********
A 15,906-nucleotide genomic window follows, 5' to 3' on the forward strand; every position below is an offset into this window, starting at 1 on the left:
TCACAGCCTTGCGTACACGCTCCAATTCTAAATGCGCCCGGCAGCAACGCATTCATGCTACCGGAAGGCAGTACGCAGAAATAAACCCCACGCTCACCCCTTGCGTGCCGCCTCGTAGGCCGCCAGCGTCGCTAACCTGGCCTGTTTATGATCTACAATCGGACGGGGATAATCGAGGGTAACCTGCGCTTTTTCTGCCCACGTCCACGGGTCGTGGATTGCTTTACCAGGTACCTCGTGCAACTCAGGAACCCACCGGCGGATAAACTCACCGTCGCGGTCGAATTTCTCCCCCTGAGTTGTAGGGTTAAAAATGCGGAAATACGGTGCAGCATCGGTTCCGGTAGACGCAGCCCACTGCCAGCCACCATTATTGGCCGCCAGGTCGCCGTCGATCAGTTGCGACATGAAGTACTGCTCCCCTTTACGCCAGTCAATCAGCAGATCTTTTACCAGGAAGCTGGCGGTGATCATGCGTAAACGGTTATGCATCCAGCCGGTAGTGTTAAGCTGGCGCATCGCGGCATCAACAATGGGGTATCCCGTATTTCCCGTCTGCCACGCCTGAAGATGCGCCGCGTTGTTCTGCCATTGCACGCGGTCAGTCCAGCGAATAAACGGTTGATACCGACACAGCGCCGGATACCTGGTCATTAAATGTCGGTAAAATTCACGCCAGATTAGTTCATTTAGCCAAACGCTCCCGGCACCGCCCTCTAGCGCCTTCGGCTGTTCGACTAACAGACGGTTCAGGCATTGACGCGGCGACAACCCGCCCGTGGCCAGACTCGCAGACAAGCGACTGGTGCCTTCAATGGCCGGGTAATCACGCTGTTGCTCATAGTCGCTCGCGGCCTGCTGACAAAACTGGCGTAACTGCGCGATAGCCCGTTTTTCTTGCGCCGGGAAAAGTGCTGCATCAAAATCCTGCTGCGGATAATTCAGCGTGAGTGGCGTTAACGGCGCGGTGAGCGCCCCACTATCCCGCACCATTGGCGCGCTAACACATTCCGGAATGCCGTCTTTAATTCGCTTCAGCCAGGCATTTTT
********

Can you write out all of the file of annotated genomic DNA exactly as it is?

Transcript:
A 15,906-nucleotide genomic window follows, 5' to 3' on the forward strand; every position below is an offset into this window, starting at 1 on the left:
TCACAGCCTTGCGTACACGCTCCAATTCTAAATGCGCCCGGCAGCAACGCATTCATGCTACCGGAAGGCAGTACGCAGAAATAAACCCCACGCTCACCCCTTGCGTGCCGCCTCGTAGGCCGCCAGCGTCGCTAACCTGGCCTGTTTATGATCTACAATCGGACGGGGATAATCGAGGGTAACCTGCGCTTTTTCTGCCCACGTCCACGGGTCGTGGATTGCTTTACCAGGTACCTCGTGCAACTCAGGAACCCACCGGCGGATAAACTCACCGTCGCGGTCGAATTTCTCCCCCTGAGTTGTAGGGTTAAAAATGCGGAAATACGGTGCAGCATCGGTTCCGGTAGACGCAGCCCACTGCCAGCCACCATTATTGGCCGCCAGGTCGCCGTCGATCAGTTGCGACATGAAGTACTGCTCCCCTTTACGCCAGTCAATCAGCAGATCTTTTACCAGGAAGCTGGCGGTGATCATGCGTAAACGGTTATGCATCCAGCCGGTAGTGTTAAGCTGGCGCATCGCGGCATCAACAATGGGGTATCCCGTATTTCCCGTCTGCCACGCCTGAAGATGCGCCGCGTTGTTCTGCCATTGCACGCGGTCAGTCCAGCGAATAAACGGTTGATACCGACACAGCGCCGGATACCTGGTCATTAAATGTCGGTAAAATTCACGCCAGATTAGTTCATTTAGCCAAACGCTCCCGGCACCGCCCTCTAGCGCCTTCGGCTGTTCGACTAACAGACGGTTCAGGCATTGACGCGGCGACAACCCGCCCGTGGCCAGACTCGCAGACAAGCGACTGGTGCCTTCAATGGCCGGGTAATCACGCTGTTGCTCATAGTCGCTCGCGGCCTGCTGACAAAACTGGCGTAACTGCGCGATAGCCCGTTTTTCTTGCGCCGGGAAAAGTGCTGCATCAAAATCCTGCTGCGGATAATTCAGCGTGAGTGGCGTTAACGGCGCGGTGAGCGCCCCACTATCCCGCACCATTGGCGCGCTAACACATTCCGGAATGCCGTCTTTAATTCGCTTCAGCCAGGCATTTTT